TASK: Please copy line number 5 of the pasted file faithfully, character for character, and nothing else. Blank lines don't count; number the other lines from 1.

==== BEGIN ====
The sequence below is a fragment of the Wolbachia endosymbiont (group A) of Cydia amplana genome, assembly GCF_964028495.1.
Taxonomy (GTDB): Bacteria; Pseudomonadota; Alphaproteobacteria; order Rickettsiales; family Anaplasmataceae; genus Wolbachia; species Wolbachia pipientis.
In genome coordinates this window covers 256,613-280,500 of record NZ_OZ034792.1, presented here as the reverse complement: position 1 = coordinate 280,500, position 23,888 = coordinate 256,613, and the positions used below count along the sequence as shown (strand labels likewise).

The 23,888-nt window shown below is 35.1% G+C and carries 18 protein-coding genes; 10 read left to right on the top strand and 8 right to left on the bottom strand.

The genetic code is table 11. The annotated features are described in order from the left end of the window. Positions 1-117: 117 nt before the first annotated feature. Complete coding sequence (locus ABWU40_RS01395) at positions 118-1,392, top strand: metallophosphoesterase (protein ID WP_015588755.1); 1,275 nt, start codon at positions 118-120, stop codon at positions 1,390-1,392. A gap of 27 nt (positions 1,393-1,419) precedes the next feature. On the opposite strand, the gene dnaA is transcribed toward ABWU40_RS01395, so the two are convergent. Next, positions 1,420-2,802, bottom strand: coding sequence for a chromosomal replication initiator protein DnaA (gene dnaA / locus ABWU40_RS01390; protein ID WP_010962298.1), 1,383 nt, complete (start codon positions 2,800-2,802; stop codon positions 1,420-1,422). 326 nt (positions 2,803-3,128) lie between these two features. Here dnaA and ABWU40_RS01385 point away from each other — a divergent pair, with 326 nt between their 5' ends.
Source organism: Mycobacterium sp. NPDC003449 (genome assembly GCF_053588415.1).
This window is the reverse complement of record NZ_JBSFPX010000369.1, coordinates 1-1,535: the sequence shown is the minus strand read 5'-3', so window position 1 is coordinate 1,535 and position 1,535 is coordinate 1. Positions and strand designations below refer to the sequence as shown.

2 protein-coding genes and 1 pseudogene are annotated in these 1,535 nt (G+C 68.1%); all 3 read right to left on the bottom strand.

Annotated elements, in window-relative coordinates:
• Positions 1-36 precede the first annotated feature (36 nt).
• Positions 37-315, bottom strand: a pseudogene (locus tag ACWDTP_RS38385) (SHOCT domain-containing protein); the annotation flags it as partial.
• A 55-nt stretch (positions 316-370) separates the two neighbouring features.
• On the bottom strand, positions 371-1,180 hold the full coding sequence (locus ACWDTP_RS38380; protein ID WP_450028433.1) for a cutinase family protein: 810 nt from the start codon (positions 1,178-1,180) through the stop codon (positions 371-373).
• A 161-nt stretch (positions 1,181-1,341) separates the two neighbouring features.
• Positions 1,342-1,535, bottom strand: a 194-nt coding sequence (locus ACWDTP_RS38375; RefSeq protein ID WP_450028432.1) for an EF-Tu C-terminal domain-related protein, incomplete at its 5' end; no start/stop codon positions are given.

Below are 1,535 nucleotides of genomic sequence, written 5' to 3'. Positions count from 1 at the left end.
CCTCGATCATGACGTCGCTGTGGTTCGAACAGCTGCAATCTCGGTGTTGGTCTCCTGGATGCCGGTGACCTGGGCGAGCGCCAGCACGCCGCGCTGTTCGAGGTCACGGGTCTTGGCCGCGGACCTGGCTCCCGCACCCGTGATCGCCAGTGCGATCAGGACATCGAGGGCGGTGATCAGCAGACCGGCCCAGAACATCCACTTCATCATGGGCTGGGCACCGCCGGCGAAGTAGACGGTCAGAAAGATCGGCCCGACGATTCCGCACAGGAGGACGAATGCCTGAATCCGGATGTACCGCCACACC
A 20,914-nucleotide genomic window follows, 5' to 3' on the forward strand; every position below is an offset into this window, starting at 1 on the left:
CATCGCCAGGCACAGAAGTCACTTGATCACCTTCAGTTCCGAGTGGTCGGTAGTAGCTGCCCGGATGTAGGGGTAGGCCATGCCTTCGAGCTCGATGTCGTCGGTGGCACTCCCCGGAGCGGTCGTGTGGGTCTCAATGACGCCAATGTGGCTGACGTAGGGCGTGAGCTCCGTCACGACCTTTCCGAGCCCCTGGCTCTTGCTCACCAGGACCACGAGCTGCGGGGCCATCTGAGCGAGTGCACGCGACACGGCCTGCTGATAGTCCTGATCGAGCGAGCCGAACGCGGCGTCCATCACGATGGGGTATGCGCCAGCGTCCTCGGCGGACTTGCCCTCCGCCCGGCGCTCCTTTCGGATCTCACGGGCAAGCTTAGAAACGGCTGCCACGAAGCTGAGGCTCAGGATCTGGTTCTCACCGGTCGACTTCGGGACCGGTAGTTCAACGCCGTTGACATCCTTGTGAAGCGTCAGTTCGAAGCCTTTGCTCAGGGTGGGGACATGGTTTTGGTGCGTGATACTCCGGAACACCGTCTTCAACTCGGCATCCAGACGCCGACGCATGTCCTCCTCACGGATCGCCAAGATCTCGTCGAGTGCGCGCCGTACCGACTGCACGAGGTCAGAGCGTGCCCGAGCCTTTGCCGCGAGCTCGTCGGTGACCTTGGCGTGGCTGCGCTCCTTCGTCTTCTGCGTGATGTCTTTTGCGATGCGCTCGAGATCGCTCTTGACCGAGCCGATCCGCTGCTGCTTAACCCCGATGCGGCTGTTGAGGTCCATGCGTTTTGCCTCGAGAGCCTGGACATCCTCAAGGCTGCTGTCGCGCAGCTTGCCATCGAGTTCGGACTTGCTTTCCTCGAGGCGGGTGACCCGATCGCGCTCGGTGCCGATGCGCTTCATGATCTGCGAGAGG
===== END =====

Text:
The genetic code is table 11. The annotated features are described in order from the left end of the window. Positions 1-117: 117 nt before the first annotated feature. Complete coding sequence (locus ABWU40_RS01395) at positions 118-1,392, top strand: metallophosphoesterase (protein ID WP_015588755.1); 1,275 nt, start codon at positions 118-120, stop codon at positions 1,390-1,392. A gap of 27 nt (positions 1,393-1,419) precedes the next feature. On the opposite strand, the gene dnaA is transcribed toward ABWU40_RS01395, so the two are convergent. Next, positions 1,420-2,802, bottom strand: coding sequence for a chromosomal replication initiator protein DnaA (gene dnaA / locus ABWU40_RS01390; protein ID WP_010962298.1), 1,383 nt, complete (start codon positions 2,800-2,802; stop codon positions 1,420-1,422). 326 nt (positions 2,803-3,128) lie between these two features. Here dnaA and ABWU40_RS01385 point away from each other — a divergent pair, with 326 nt between their 5' ends.